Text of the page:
It looks like youve had a really busy year so far shooting various projects. Can you give us a quick run-down on what youve been up to?

Its been a pretty full on year for me work wise. I basically started the year shooting surf in Hawaii, Indonesia, Timor and Fiji. The highlight of those first few months was travelling in Java with one of my good buddies Harrison Roach, I really enjoyed getting up every day finding waves and getting some really good work done. I came back to Australia and worked in TV commercials, shooting underwater shots on a few Car Ads, short films and two separate TV Series as a camera assistant whilst shooting a few projects when I had a moment. I had a few opportunities as a camera operator on both those TV dramas which was really great for me. Working as an assistant under DOP Sam Chiplin and Director Glendyn Ivin was a great experience for me especially in a drama setting. After we wrapped on that I ended up in Fiji again for a US TV Commercial and then again for part of a documentary for Discovery Channel. I just finished up on a summer campaign for Seafolly which was shot in the far south of Western Australia so that was a cool change of pace for me and had a whole bunch of new challenges.

Wow that sounds epic. How did you get into filmmaking and into working on the projects you do now?

My parents worked in the film industry their entire lives, my Father as a production manager and my Mother as a Producer. I started as a camera attachment, video split and then a Clapper Loader working mostly in TV Commercials and Feature films. I knew I wanted to be in the camera department and just always loved working in the industry. I remember when I first started shooting surfing for fun I would never have thought I would be travelling the world with some of my best friends shooting our own concepts with 100% freedom. I remember when I first started distinctly thinking to myself, Theres no way I will be able to do this as a job…” funny how wrong I was.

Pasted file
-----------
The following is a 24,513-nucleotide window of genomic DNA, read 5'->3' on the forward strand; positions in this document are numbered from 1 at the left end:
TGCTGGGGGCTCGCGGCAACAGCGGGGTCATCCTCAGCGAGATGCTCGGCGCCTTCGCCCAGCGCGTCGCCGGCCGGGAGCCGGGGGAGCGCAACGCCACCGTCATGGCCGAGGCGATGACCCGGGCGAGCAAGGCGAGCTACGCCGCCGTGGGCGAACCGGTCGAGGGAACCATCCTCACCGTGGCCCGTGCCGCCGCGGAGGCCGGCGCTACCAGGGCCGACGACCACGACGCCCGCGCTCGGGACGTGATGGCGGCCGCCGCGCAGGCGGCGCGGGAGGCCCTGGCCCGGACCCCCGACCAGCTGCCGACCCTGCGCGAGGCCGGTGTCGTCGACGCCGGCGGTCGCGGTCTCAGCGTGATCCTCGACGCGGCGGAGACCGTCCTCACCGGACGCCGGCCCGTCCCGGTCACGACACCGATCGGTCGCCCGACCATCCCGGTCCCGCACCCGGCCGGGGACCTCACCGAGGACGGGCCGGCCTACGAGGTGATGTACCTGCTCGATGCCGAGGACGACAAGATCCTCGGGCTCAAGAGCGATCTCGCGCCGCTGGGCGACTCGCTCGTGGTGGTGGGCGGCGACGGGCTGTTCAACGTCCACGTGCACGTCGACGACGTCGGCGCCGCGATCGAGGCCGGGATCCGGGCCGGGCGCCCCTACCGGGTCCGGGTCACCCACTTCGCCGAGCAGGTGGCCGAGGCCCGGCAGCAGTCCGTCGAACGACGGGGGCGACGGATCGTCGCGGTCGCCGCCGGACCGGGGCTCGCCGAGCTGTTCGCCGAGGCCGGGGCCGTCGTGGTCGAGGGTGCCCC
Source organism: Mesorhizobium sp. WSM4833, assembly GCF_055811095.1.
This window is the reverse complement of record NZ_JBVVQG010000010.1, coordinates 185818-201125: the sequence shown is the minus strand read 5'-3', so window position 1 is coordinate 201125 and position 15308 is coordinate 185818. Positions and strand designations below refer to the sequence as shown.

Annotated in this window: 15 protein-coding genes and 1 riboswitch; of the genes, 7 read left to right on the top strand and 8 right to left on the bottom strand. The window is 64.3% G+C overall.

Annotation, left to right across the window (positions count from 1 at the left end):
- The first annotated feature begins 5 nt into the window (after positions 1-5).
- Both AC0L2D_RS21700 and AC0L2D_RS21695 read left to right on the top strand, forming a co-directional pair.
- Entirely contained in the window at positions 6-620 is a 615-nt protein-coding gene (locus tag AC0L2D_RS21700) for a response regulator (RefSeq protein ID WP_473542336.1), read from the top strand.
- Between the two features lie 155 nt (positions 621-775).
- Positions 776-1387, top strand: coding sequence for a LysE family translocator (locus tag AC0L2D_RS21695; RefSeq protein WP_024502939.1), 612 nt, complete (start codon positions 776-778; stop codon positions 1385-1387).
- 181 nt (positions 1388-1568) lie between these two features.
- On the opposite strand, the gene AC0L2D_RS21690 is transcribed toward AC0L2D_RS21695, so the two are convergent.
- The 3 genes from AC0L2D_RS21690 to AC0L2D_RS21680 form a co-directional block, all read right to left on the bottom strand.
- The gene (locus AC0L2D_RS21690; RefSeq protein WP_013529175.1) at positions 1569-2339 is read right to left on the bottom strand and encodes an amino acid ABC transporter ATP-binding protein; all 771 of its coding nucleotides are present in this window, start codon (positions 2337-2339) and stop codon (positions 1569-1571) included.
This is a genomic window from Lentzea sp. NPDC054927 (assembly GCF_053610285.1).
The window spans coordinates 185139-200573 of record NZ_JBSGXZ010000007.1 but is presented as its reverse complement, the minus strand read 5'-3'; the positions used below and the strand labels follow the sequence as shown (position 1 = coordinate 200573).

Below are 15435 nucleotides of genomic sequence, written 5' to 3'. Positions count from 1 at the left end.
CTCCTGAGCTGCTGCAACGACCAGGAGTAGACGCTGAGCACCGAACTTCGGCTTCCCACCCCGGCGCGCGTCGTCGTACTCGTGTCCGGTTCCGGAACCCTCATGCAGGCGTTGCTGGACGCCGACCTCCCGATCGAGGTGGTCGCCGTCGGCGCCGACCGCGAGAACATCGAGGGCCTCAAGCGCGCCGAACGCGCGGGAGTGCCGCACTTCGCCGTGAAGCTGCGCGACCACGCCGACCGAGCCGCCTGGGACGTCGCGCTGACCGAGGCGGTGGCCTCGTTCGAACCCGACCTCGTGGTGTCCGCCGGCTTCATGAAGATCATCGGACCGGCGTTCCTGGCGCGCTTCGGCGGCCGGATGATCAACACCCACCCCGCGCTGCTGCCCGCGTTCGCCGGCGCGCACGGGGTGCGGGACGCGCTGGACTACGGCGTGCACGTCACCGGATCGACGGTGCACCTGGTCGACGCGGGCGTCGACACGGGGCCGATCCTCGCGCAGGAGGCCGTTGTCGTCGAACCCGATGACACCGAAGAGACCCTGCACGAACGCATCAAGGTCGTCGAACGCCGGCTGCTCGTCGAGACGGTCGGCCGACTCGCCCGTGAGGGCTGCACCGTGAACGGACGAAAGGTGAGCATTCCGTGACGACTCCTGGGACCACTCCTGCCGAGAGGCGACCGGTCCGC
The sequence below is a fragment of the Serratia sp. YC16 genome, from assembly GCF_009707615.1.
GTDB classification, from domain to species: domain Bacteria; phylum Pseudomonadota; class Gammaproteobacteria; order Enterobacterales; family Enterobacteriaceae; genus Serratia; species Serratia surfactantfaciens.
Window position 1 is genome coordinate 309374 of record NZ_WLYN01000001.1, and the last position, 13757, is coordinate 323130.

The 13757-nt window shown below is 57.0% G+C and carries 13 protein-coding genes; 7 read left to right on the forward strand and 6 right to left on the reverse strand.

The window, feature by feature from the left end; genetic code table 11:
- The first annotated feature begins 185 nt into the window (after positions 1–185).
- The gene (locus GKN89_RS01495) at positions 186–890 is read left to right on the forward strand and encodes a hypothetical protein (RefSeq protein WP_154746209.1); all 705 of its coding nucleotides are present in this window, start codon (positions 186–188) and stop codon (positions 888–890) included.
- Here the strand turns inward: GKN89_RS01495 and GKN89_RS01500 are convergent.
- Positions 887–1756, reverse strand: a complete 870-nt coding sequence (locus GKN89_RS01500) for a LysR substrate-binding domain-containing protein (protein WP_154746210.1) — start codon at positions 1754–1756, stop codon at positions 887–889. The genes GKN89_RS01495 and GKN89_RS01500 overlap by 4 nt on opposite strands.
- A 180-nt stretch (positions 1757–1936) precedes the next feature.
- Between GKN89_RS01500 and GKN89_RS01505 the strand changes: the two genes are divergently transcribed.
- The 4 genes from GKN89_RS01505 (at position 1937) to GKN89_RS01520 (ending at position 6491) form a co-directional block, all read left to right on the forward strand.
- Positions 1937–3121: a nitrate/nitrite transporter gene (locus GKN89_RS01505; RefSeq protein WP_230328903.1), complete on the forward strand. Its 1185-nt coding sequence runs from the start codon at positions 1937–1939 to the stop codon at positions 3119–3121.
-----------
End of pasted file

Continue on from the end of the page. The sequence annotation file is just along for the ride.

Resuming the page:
How do you find switching between working on surf related projects and feature Films/television series?

Surfing has always been a huge part of my life. The travel, adventure and challenge that comes with shooting surfing is what has drawn me to it. Working with specific surfers who have unique style and form has really opened up the world of shooting surfing for me and is so rewarding as a cinematographer. Switching to working on larger film projects means a definite change in pace and technical ability. I have been lucky enough to have been a camera assistant under some amazing focus pullers and cinematographers and I can definitely attribute 90% of my knowledge to the time spent onset observing those guys. It’s always cool to be challenged shooting a surf job and then watch another cinematographer be just as challenged shooting a million dollar TV commercial. We all face obstacles that make being a cameraman so hard but so rewarding. For me switching between surf and films just means a set of different challenges to face.

How does your equipment differ between the two fields?